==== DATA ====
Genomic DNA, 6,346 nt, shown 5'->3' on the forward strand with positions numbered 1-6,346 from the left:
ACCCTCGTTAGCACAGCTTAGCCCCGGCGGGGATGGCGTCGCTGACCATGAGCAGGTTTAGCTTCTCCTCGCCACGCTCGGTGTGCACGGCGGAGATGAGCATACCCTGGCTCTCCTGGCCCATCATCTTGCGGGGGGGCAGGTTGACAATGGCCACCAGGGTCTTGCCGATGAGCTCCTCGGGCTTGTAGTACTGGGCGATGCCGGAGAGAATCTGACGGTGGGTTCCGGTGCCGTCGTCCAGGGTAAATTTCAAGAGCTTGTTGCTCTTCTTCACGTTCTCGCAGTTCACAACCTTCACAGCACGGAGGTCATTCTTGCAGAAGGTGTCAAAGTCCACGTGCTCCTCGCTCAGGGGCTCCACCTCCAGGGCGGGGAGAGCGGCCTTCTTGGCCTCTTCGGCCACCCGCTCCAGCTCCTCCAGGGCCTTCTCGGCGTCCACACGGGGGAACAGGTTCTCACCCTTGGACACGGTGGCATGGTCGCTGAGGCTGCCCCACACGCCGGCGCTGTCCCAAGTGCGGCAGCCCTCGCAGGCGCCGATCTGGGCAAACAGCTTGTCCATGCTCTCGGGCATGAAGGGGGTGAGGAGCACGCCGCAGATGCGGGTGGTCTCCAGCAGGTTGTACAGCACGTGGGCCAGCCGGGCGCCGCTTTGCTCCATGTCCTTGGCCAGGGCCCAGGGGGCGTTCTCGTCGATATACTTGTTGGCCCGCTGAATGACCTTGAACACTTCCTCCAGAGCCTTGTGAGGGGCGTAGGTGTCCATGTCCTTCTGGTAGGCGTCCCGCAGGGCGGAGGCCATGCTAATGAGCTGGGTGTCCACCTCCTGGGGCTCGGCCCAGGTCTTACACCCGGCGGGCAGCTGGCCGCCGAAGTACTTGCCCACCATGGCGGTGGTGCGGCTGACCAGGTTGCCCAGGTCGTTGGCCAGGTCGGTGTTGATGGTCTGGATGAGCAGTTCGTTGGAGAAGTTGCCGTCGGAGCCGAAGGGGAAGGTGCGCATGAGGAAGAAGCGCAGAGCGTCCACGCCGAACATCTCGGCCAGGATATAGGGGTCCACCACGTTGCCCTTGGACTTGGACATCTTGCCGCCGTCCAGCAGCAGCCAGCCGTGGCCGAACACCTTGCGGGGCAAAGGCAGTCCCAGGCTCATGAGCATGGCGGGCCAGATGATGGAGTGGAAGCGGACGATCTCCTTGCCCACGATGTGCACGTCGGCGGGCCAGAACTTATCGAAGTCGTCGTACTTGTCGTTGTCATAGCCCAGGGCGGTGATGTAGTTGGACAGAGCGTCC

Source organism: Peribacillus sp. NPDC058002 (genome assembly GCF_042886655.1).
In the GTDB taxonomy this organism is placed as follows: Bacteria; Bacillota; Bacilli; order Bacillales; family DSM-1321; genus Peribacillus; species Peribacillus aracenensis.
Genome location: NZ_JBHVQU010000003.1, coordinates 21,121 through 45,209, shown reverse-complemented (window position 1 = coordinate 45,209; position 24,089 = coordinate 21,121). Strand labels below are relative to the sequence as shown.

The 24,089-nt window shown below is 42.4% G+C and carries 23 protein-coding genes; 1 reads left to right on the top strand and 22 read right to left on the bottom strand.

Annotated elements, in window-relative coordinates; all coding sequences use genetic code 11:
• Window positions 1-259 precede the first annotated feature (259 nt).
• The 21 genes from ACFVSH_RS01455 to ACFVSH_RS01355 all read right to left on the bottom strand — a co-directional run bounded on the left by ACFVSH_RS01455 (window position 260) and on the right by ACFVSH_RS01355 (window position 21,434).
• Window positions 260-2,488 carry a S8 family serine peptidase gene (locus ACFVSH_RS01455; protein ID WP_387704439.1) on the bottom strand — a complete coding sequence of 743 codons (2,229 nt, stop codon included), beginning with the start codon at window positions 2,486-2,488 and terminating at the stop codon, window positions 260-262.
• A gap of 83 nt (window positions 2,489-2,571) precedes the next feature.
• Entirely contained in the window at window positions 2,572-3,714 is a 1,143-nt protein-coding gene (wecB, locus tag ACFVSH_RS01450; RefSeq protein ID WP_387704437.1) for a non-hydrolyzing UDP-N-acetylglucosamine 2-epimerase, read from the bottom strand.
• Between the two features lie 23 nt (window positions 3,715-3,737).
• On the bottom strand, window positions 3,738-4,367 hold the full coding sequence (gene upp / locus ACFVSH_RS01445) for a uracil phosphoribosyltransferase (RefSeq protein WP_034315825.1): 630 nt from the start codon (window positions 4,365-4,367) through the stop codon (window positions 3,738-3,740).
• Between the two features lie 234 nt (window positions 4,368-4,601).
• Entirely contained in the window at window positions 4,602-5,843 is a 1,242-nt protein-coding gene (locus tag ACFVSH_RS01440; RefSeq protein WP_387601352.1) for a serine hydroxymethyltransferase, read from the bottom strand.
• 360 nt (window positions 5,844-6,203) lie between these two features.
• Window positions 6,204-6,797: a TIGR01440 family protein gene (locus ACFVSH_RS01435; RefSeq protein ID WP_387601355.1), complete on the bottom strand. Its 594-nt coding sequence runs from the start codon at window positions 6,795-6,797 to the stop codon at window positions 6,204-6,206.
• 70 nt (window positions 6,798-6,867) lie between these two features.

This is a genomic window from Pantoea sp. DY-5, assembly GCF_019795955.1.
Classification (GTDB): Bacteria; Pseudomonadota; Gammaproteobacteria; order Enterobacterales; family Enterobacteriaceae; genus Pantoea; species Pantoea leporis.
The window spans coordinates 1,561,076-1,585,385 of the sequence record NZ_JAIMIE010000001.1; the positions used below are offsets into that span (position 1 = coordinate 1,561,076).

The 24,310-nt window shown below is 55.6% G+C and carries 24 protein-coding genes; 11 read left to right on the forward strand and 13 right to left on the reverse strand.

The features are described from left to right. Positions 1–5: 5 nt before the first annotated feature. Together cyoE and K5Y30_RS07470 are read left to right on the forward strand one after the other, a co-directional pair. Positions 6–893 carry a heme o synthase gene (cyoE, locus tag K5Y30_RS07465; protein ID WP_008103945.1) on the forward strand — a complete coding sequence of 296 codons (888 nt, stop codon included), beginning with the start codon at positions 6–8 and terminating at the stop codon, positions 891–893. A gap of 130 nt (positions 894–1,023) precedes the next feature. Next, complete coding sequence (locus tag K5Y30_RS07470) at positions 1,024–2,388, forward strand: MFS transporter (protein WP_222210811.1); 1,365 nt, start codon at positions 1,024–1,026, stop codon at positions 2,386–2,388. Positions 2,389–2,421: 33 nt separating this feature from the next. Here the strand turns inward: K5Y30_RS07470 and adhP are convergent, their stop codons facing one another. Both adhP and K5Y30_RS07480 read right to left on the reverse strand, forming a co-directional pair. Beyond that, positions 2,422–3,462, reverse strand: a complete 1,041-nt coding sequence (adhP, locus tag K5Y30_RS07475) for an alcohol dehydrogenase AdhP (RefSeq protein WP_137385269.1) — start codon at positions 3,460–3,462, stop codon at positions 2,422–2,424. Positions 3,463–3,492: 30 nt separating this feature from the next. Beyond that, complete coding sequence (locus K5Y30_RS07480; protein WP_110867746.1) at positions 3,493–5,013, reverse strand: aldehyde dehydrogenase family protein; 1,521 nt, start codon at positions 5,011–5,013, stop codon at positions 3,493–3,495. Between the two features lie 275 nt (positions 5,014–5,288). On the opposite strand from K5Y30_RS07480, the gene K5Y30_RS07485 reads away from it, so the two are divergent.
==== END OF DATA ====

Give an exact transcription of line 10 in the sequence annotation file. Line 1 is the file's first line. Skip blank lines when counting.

• Window positions 260-2,488 carry a S8 family serine peptidase gene (locus ACFVSH_RS01455; protein ID WP_387704439.1) on the bottom strand — a complete coding sequence of 743 codons (2,229 nt, stop codon included), beginning with the start codon at window positions 2,486-2,488 and terminating at the stop codon, window positions 260-262.